Posted by Nat Turner, 01/27/2014 9:21am (7 months ago)

  • Gil Green in his pre-incarceration book (he had written it before reporting to his Smith Act sentence) The Enemy Forgotten, wrote that despite the lack of electoral success of the CPUSA, despite the dominance of the two-party system, despite the misleading received impression about the party generated by a merciless press, despite the apparent futility of the party as a successful political movement; despite all these things, the CPUSA must remain on the scene, must remain a political party, must continue its weave in the carpet of American affairs, because the real enemy, capitalistic oligarchy and monopolism still remained and the party represented the only real and lasting solution to the harms the latter perpetuated. I think Green would have applauded popular front efforts like suggested above, but not at the price of dumping M-L and not realizing that such negotiation-led strategies always, always lead to capture eventually.

    Posted by Michael Sweney, 09/04/2013 2:48pm (12 months ago)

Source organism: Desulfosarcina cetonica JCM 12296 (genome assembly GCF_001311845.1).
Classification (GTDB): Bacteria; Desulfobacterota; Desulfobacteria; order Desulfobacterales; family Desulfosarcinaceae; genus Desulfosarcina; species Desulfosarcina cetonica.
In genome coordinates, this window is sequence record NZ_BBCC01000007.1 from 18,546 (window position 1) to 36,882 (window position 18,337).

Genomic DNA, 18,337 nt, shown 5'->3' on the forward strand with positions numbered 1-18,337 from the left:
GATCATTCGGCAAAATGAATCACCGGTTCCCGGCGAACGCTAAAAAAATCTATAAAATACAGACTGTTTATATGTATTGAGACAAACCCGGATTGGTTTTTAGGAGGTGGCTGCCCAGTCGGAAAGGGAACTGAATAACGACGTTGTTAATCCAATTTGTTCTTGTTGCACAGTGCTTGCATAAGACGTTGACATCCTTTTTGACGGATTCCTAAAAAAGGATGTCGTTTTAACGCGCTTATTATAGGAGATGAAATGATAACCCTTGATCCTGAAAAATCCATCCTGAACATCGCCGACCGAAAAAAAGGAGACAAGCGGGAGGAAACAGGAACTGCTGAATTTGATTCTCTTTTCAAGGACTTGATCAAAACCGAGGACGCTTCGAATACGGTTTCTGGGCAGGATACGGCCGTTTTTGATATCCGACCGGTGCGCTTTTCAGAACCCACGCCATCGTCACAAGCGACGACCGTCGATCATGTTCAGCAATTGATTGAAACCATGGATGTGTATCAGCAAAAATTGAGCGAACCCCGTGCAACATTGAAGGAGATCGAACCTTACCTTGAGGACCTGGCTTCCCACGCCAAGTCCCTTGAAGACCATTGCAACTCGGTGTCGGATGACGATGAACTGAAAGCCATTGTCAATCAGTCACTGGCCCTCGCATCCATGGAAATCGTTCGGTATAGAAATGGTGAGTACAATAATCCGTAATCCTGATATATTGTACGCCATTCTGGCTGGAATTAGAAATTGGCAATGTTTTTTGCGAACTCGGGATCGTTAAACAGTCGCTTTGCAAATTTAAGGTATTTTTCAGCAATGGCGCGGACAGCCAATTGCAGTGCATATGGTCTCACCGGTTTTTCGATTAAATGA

• I refuse to believe the current party is now at the margins of American social and economic reform. To the contrary, it is at the heart of reform to clearly see the frame that leads to enslavement, however comfortable that condition may appear and however subtle the restrictions.

    A piece of pie given to a jail prisoner still leaves him a prisoner. Social reforms offered by even well-intentioned organizations, are like the pie piece. We still are left in a cage of power imbalances. What good our SUV's HD tv's and McMansions when the reality is still that the system that yields material prosperity is still predicated on fundamental imbalances? A golden cage is still a cage and it need a very clear vision to see that cages do indeed make a difference.

    As a gedankenexperiment, consider a future where every material want is met by the State, but the recipients of this largess do not have control over the production or distribution of the largess. Now consider a future where not every material want can be met, yet what largess there is, is controlled by the people themselves and not some elite. Wealth vs justice. This is the fundamental issue. I would choose for my grandchildren, the second future.

    Posted by Michael Sweney, 08/09/2013 2:09pm (1 year ago)